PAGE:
Stroll the streets and peek into the shops here and you’ll see hints of why this Atlanta suburb is one of the few places in the United States where women outearn men. Women engineers run an architectural firm specializing in renovations. An art gallery that doubles as community space was the dream of its woman owner. Even the proprietor of the city’s beloved Great Depression-era barber shop is now a woman, as are half its barbers.

Nationally, women workers earn 80 to 82 cents to the dollar of male workers. But in Chamblee, women on average earn $1.37 for every dollar earned by men, the largest gender-reversed disparity in the country. In an analysis of 2,700 US locations by The Pew Charitable Trusts, women outearned men in this small city and just six others. But the answers as to why these communities’ gender pay gaps are reversed lie in more than just the achievements of women, and highlight the persistent challenges to better wages and opportunities everywhere.    

A combination of affordability, quality of life, and proximity to Atlanta anchored Amy Spanier to Chamblee as she opened her dream project: an art gallery that blurs the lines between amateur and professional, fine and folk. She worked as an interior designer in New York City and Los Angeles before eventually returning home to the South. “It becomes so much effort and it’s so expensive to live that you never have anything extra, even if you are earning well,” Ms. Spanier says of her time in Manhattan. Her showroom is a historic grocery facing old train tracks, next to a stylish tea shop, a space she says she could never afford in a bigger city.  

Phyllis Stallman was also attracted to Chamblee’s charm and reasonable cost of living when she moved her language translation business into a former preschool here. Its success underscores how both circumstance and choices made by women to support each other boost the town’s community of women in business. Ms. Stallman says providing flexibility, along with benefits comparable to large companies – such as personal days and six weeks of paid maternity leave – strike a chord with her group. Her dozen employees stagger their start times between 7 a.m. and 10 a.m. By the time afternoon rolls around, they’re joking with one another and their pace becomes more relaxed. “I like the fact that they look forward to coming to work,” Stallman says.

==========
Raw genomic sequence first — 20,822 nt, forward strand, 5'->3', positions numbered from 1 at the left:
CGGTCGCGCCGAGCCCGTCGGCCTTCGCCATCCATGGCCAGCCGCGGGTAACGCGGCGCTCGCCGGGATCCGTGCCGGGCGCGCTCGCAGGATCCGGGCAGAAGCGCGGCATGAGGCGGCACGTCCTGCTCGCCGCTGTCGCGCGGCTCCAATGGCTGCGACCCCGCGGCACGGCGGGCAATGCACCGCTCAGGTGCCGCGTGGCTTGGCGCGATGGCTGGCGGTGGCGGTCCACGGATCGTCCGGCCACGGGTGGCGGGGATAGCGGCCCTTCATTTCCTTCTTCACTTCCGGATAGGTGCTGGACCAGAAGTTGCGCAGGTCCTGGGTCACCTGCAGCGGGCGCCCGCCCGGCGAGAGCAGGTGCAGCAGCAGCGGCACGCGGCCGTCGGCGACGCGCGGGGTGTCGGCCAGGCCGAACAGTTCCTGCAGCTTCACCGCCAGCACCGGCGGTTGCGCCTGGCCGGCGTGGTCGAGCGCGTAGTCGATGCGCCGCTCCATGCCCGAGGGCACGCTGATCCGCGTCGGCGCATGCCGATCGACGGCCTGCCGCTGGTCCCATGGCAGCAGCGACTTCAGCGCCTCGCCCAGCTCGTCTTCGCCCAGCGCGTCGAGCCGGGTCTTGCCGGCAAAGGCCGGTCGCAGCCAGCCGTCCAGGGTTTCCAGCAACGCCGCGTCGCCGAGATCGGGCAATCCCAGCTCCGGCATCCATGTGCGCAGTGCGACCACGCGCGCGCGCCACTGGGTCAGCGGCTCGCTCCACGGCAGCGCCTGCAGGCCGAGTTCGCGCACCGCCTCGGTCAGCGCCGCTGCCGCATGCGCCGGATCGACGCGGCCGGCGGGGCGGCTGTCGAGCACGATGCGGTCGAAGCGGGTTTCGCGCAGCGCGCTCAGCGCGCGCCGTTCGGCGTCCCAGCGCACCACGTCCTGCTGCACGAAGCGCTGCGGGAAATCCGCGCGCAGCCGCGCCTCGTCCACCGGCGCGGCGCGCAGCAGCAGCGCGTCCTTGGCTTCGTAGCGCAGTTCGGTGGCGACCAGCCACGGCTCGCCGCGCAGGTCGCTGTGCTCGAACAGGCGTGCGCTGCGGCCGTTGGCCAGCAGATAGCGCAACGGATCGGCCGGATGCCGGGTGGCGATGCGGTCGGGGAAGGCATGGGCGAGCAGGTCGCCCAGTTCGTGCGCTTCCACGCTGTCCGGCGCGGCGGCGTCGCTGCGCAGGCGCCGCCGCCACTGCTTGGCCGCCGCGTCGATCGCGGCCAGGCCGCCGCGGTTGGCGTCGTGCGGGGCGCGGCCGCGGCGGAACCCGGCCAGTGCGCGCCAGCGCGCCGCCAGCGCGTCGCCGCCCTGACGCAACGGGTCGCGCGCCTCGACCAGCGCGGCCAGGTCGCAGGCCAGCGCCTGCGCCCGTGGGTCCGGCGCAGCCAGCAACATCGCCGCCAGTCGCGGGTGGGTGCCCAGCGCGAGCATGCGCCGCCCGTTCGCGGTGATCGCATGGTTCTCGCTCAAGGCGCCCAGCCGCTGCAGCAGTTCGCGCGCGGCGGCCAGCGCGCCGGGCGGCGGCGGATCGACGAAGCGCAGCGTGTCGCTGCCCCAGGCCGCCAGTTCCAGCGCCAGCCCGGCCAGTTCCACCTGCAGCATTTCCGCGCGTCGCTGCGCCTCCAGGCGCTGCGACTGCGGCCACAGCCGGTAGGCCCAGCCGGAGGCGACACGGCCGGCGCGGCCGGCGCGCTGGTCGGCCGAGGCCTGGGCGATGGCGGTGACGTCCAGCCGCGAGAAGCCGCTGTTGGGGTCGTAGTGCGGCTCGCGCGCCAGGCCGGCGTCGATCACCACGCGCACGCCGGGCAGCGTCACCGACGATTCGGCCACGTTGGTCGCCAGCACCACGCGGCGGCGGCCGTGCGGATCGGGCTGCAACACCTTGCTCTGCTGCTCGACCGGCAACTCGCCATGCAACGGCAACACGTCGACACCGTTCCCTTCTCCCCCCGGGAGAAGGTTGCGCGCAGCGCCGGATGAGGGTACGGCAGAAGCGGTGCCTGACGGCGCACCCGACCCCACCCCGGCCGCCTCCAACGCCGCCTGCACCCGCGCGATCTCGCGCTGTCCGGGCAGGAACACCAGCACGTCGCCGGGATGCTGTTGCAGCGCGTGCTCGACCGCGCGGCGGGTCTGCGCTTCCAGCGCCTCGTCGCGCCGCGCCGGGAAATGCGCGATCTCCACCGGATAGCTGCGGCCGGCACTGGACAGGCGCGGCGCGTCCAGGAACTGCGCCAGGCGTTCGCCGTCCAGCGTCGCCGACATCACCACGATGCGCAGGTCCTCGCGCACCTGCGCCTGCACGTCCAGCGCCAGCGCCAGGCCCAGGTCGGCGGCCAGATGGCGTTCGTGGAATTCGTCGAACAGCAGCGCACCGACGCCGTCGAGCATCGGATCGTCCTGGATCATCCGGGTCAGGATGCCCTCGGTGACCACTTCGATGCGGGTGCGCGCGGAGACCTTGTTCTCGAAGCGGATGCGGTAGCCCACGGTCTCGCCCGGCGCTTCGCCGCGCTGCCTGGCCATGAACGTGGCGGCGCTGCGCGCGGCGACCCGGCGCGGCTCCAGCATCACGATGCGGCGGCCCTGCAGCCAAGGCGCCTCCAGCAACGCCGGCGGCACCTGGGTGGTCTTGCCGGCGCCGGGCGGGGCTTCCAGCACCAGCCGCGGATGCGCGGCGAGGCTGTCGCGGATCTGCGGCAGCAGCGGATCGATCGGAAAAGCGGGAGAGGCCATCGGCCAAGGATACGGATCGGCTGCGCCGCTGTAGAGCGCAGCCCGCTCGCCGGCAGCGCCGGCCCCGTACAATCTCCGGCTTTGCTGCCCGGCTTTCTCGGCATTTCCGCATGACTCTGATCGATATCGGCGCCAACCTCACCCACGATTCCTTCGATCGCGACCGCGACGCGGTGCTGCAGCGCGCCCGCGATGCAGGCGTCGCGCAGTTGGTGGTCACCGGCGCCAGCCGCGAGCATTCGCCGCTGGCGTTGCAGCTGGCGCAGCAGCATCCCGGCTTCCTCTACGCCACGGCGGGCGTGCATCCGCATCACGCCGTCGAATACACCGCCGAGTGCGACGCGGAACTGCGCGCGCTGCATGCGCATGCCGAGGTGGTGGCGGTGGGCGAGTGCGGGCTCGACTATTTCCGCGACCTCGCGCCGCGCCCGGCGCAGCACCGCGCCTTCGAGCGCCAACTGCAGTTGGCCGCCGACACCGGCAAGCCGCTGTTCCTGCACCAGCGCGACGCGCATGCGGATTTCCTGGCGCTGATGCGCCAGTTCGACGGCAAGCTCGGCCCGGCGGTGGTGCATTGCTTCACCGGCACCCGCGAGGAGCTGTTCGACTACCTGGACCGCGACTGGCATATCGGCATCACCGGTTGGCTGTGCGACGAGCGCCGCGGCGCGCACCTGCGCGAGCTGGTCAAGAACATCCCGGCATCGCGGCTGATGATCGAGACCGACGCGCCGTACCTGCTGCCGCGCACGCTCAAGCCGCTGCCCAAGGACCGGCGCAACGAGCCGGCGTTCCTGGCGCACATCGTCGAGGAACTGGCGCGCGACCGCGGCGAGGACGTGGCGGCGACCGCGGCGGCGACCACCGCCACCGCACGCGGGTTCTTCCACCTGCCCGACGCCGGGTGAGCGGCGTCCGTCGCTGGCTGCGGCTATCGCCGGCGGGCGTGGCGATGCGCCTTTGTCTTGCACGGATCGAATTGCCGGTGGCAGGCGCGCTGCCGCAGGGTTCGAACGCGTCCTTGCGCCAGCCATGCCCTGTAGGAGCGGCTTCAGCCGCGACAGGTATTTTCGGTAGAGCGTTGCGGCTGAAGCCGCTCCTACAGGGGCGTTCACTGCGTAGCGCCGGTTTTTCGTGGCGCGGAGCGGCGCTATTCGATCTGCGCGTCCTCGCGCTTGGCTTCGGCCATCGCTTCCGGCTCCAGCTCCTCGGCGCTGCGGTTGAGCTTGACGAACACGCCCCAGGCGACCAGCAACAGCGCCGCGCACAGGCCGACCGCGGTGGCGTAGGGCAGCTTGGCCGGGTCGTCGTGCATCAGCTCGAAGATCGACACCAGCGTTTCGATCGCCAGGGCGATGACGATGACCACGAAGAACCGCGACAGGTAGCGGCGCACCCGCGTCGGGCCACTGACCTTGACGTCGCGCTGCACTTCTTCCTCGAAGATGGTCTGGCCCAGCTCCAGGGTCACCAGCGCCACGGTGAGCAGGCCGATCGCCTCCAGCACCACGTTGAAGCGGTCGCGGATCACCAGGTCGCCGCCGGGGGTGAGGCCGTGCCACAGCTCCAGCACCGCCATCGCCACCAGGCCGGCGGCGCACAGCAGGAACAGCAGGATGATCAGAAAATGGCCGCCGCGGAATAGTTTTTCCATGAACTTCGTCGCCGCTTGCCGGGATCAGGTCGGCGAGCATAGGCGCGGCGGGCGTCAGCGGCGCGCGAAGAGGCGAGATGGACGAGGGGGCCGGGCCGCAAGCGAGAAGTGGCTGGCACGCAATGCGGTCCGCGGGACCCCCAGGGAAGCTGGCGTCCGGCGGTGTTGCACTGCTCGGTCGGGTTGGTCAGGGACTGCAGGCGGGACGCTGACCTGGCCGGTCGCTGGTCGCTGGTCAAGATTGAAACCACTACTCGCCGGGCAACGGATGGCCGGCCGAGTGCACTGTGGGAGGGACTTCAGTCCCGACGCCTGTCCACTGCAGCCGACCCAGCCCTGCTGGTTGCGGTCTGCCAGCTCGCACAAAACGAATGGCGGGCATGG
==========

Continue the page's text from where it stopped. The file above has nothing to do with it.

Women helping women

A generation after Stallman ventured into self-employment, she took a bet on another young woman looking to transition her career. Stallman’s son ran across a former high school classmate who said she had tired of working as a lawyer and was interested in starting her own business; he suggested she speak with his mother. That evolved into Stallman asking Lindsey Cambardella if she would like to join hers rather than go it alone. Stallman – who had begun to plan for retirement and decided she did not want to sell her “baby”  – eventually looked to the younger employee to keep the translation company alive. She offered her the job of CEO.

“Women are always encouraged to be brave and go out on their own when they are among other women who have done the same thing,” Stallman says. Ms. Cambardella herself founded a local network for women business leaders, a group that meets monthly.

Mayor Eric Clarkson says the city has not done anything special to encourage its unexpected superlative regarding women’s salaries, though he’s long been pushing ways to increase his city’s appeal to earners across the income spectrum. Mr. Clarkson’s wife, a buyer for a children’s clothing store, is the top earner in their home. He jokes that’s why he can spend his time as a public servant; he’s been mayor for the past 17 years.

From Spanier’s art gallery, heading through the small streets of sweetly modest bungalow homes takes you to Chamblee’s southern side, where signs change into Spanish, Vietnamese, and Chinese. Here, the city hosts about three miles of metro Atlanta’s famous Buford Highway, a multi-city corridor whose strip malls have been repurposed by the waves of immigrants and dubbed a “Global Food Paradise” by the Travel Channel. But if Chamblee is the kind of town where individual hardworking women can succeed, here it becomes visible that a seemingly progressive statistic doesn’t tell the whole story.

More than one-third of Chamblee residents are foreign-born, and most of those are not citizens. Latinos are projected to outnumber whites as the largest ethnic group in the city by 2022. Non-citizens are far more likely to be men than women – in a ratio of nearly 2 to 1 – and earn a median annual salary of $21,300, compared with $51,100 for their native-born women counterparts.

It’s not surprising that an area with racial diversity and even significant poverty, like Chamblee, would perform against the norm on rankings of the gender pay gap, according to Kevin Miller, a senior researcher with the American Association of University Women. Salaries for workers in poor sectors approach a “floor effect" – which means employees making minimum wage can only have so much disparity amongst themselves, Dr. Miller says. At the same time, jobs with six-figure earnings are “much more segregated by gender.” That points to the role of white male earners, who make such disproportionately high salaries that just their absence decreases pay disparities. Even in Chamblee, according to the Pew report, women on average earn less than men when comparing employees in the same fields. Miller likens Chamblee to the New York City borough of Queens, a majority-minority urban area where women’s economic achievements occur alongside poverty. 

Low-wage workers, mostly male